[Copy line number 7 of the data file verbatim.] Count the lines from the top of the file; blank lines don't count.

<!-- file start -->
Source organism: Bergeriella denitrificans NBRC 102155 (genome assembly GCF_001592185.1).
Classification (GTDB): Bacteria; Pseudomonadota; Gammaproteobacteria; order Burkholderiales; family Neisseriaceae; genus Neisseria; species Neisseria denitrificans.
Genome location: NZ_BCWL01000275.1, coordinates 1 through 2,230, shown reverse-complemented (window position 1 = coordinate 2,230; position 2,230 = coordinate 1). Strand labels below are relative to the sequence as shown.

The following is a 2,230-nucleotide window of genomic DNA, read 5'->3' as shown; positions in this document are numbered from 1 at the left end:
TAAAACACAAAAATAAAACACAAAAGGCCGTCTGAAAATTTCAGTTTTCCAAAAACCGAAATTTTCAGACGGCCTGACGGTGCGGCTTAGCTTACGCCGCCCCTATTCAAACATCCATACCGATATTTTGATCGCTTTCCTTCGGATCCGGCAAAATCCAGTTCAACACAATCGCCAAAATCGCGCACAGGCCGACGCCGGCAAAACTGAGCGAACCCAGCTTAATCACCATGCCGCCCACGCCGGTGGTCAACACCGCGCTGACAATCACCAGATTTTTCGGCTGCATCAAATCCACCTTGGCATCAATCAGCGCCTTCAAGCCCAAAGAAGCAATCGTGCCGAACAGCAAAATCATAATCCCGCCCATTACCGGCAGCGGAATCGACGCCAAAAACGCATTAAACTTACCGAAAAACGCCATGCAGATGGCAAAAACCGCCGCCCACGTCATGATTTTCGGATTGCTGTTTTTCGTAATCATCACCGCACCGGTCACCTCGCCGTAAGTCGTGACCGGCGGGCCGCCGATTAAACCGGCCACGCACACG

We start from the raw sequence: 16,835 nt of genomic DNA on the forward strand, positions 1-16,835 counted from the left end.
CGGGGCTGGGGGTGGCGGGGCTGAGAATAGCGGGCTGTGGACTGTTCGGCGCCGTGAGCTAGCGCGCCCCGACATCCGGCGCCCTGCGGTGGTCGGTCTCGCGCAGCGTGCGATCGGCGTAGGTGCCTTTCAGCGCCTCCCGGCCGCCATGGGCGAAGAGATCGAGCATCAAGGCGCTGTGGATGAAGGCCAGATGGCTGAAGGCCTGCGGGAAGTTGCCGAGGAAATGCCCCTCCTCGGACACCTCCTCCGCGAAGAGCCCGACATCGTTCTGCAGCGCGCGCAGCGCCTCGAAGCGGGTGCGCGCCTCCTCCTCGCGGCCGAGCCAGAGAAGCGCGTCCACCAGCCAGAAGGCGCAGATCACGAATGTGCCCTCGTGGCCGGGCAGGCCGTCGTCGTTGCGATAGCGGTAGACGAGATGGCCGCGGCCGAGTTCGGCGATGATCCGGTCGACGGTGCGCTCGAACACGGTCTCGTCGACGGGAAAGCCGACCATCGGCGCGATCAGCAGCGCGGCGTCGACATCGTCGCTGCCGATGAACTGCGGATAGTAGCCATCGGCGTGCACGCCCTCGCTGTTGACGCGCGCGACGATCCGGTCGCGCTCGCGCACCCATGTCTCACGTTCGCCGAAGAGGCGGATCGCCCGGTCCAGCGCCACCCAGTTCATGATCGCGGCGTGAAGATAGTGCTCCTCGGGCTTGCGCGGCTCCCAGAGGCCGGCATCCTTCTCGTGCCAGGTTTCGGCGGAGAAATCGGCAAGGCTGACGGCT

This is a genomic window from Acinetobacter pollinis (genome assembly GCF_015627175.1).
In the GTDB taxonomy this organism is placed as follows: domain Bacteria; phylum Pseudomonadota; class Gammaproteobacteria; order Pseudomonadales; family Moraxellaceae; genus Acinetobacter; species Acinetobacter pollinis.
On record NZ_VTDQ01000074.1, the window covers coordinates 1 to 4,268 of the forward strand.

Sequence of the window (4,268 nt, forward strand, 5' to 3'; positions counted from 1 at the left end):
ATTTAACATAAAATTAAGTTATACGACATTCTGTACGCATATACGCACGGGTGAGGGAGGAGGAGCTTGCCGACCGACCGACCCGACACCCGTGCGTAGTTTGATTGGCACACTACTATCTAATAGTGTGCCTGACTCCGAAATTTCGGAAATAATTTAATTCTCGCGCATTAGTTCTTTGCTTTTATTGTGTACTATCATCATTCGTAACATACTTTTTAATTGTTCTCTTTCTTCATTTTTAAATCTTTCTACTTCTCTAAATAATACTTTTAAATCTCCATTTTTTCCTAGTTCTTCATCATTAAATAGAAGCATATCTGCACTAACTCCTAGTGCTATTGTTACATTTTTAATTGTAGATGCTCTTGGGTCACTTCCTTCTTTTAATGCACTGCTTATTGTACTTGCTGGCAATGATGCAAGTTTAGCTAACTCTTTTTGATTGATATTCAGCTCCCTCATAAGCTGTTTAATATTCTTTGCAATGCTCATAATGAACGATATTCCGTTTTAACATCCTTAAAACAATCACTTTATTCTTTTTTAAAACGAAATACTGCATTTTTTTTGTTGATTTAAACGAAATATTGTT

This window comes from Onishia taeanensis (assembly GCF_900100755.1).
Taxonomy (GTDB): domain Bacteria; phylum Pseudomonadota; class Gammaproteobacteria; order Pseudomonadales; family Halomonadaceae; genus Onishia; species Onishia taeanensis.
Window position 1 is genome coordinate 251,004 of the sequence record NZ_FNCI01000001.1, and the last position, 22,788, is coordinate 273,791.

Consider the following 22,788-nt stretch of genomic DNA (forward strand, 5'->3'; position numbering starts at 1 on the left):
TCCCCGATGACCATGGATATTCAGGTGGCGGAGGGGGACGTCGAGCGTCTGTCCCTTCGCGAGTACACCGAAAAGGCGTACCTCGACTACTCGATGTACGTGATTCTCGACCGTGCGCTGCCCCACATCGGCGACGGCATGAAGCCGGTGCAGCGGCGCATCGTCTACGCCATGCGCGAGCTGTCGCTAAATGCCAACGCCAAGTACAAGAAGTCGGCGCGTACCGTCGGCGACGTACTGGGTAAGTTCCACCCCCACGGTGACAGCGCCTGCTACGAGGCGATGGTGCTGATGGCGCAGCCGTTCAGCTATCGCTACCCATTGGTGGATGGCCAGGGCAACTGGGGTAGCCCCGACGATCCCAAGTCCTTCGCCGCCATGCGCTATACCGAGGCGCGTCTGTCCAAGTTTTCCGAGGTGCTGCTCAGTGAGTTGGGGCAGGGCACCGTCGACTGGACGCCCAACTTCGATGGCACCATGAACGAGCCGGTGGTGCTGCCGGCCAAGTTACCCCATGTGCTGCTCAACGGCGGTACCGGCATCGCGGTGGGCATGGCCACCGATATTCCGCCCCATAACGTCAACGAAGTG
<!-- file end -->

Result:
CGGGGCTGGGGGTGGCGGGGCTGAGAATAGCGGGCTGTGGACTGTTCGGCGCCGTGAGCTAGCGCGCCCCGACATCCGGCGCCCTGCGGTGGTCGGTCTCGCGCAGCGTGCGATCGGCGTAGGTGCCTTTCAGCGCCTCCCGGCCGCCATGGGCGAAGAGATCGAGCATCAAGGCGCTGTGGATGAAGGCCAGATGGCTGAAGGCCTGCGGGAAGTTGCCGAGGAAATGCCCCTCCTCGGACACCTCCTCCGCGAAGAGCCCGACATCGTTCTGCAGCGCGCGCAGCGCCTCGAAGCGGGTGCGCGCCTCCTCCTCGCGGCCGAGCCAGAGAAGCGCGTCCACCAGCCAGAAGGCGCAGATCACGAATGTGCCCTCGTGGCCGGGCAGGCCGTCGTCGTTGCGATAGCGGTAGACGAGATGGCCGCGGCCGAGTTCGGCGATGATCCGGTCGACGGTGCGCTCGAACACGGTCTCGTCGACGGGAAAGCCGACCATCGGCGCGATCAGCAGCGCGGCGTCGACATCGTCGCTGCCGATGAACTGCGGATAGTAGCCATCGGCGTGCACGCCCTCGCTGTTGACGCGCGCGACGATCCGGTCGCGCTCGCGCACCCATGTCTCACGTTCGCCGAAGAGGCGGATCGCCCGGTCCAGCGCCACCCAGTTCATGATCGCGGCGTGAAGATAGTGCTCCTCGGGCTTGCGCGGCTCCCAGAGGCCGGCATCCTTCTCGTGCCAGGTTTCGGCGGAGAAATCGGCAAGGCTGACGGCT